USCIRF slams new blasphemy law in Denmark

By Chris Eyte |
Burning of Quran under police protection in Norrebro, Copenhagen, Denmark in 2019.
Burning of Quran under police protection in Norrebro, Copenhagen, Denmark in 2019. | (Christian Daily International screenshot of video)

Denmark has changed its penal code to criminalize “inappropriate treatment(s)” of texts of high religious importance, thus introducing blasphemy legislation that the United States Commission on International Religious Freedom (USCIRF) criticized as “the wrong approach.”

The amendment makes it illegal for any “inappropriate treatment of a text that has a significant religious importance to a recognized religious community, or an object, that appears to be such a text.” 

USCIRF Commissioner David Curry said religious books should be respected, but that altering the law in Denmark would cause problems in local religious communities. In many countries, such blasphemy legislation is misused to settle personal vendettas against religious minorities through false accusations or charges based on inadvertent mishandling of texts held sacred.   

“USCIRF condemns the burning of religious texts or other objects of religious importance – such as the Quran, the Bible, the Torah, the Vedas, and the Tripitaka (Pali Canon) – as deeply uncivil and disrespectful,” Curry said in a press statement. “Criminalizing blasphemy is the wrong approach and not effective in addressing either security concerns or the underlying hatred experienced by religious communities. This amendment will only serve to propagate harmful stereotypes that could worsen the situation of religious minorities in Denmark.”

Danish lawmakers made the change on Dec. 7, citing an increased terrorist threat following a spate of Quran burnings. The amendment, which was signed into law on Dec. 13, came after the government in 2017 had repealed a 100-year-old blasphemy provision in the Danish Penal Code.

USCIRF defines blasphemy as, “the act of insulting or showing contempt or lack of reverence for God or sacred things.” 

Laws opposing blasphemy punish expressions or acts deemed blasphemous, defamatory of religions, or contemptuous of religion or religious symbols, figures, or feelings, according to USCIRF.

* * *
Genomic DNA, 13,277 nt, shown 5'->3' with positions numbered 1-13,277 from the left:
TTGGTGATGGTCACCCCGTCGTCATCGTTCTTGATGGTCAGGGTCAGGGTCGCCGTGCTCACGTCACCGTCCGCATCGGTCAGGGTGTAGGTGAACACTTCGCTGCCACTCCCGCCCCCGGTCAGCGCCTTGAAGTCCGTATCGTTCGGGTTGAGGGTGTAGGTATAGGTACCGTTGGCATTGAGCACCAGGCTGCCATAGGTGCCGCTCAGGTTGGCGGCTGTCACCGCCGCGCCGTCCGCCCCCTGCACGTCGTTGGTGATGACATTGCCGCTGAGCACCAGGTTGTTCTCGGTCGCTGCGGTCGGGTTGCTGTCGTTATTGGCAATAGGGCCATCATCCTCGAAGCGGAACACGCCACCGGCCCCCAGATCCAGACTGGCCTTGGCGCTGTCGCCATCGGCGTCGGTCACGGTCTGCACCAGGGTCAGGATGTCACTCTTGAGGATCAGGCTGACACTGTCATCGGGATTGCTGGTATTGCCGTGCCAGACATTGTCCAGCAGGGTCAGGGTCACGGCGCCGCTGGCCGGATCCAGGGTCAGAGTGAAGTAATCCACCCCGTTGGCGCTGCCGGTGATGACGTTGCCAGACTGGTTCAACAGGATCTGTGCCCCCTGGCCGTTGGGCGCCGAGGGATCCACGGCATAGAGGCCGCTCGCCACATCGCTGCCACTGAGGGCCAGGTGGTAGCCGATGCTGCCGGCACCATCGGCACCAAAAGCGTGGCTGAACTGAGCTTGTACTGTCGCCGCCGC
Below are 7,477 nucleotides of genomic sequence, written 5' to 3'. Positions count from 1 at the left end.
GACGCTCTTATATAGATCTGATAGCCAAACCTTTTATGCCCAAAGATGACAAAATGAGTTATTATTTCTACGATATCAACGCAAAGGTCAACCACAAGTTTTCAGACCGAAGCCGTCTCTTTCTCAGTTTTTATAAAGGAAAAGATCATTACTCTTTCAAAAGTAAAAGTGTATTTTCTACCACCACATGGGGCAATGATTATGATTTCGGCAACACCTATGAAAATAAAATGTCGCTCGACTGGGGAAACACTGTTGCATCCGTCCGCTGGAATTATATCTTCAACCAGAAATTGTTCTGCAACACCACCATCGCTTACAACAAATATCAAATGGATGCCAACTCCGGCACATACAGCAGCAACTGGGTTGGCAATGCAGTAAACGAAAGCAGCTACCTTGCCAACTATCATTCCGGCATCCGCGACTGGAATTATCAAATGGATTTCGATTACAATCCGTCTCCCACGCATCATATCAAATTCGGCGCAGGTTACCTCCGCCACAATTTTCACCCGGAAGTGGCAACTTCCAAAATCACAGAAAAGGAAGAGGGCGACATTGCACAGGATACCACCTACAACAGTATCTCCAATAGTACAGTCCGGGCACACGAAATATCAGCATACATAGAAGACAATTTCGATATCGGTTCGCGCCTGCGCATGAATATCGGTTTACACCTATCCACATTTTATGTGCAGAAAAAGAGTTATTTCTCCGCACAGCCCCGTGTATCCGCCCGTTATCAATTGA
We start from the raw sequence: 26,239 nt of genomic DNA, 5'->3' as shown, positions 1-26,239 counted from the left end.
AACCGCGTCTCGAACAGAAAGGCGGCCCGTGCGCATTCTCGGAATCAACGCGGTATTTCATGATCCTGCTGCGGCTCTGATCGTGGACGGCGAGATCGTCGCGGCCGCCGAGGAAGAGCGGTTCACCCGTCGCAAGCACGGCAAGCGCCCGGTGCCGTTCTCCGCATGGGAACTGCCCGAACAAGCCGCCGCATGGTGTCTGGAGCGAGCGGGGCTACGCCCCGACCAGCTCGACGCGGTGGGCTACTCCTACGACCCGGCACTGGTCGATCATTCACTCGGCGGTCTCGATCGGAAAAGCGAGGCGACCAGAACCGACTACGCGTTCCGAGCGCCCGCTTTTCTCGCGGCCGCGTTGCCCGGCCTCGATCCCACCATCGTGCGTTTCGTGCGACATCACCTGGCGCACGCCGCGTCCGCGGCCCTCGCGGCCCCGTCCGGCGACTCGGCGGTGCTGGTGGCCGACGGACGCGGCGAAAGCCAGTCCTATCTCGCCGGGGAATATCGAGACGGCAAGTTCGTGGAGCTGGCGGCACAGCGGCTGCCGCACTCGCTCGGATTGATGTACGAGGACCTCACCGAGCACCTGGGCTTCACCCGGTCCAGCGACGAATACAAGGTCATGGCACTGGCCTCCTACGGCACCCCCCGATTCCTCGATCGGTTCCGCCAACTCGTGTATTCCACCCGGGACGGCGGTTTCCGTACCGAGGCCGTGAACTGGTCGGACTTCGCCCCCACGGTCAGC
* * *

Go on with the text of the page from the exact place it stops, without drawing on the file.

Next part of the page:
“Such laws are inconsistent with human rights law, which protects the rights of individuals, but not religious feelings, figures, or symbols from behavior or speech considered blasphemous,” the body states on its website.

USCIRF Commissioner Stephen Schneck called on Denmark to change its approach in dealing with freedom of belief.

“All too often, governments suppress human rights protected under international law in pursuit of national security concerns,” Schneck said in the press statement.

“Denmark, as a democracy, should not compromise fundamental rights to manage such aims. The Danish government must instead work with communities to address religiously-motivated hatred and intolerance and support freedom of religion or belief.”

During debate on the legislation, Member of Parliament Inger Stojberg criticized it as an undue restriction on freedom of speech, but Prime Minister Mette Frederiksen argued that citizens would still be free to criticize religion.

Those convicted under the legislation would face a fine or up to two years in jail.

The new law comes after USCIRF published its 2023 annual report highlighting religious freedom issues in Europe, which included Christian communities “facing rising prejudices.” The report cites listed 16 European countries with blasphemy laws that “in some cases enforced or sought to reinforce them.”

A Polish political party, United Poland, even tried to submit a parliamentary proposal to expand the country’s blasphemy law by “dropping a requirement that an individual actually take religious offense from another’s actions.”

The USCIRF report described hate speech laws in Europe as a “parallel legal challenge to religious freedom” along with blasphemy laws. 

“Such laws criminalize speech that does not amount to incitement to violence,” the report noted, “denying the right of individuals to peacefully and publicly share and express their religious beliefs – including beliefs that others in society may find offensive or controversial.”

The reported cited the case of prosecutors in Finland charging Member of Parliament Päivi Räsänen and Evangelical Lutheran Bishop Juhana Pohjola with hate speech for expressing Christian beliefs about LGBTQ+ issues in 2021.

A court dismissed the charges, and the prosecutor appealed, but Räsänen and Pohjola won the appeal in August 2023. Paul Coleman, executive director of ADF International, which coordinated Räsänen and Pohjola’s defense, said after the last hearing that the case appeared to pressure Räsänen to deny her religious belief.

“At the heart of the prosecutor’s examination of Räsänen was this: Would she recant her beliefs?” Coleman said. “The answer was no – she would not deny the teachings of her faith. The cross-examination bore all the resemblance of a ‘heresy’ trial of the Middle Ages; it was implied that Räsänen had ‘blasphemed’ against the dominant orthodoxies of the day.”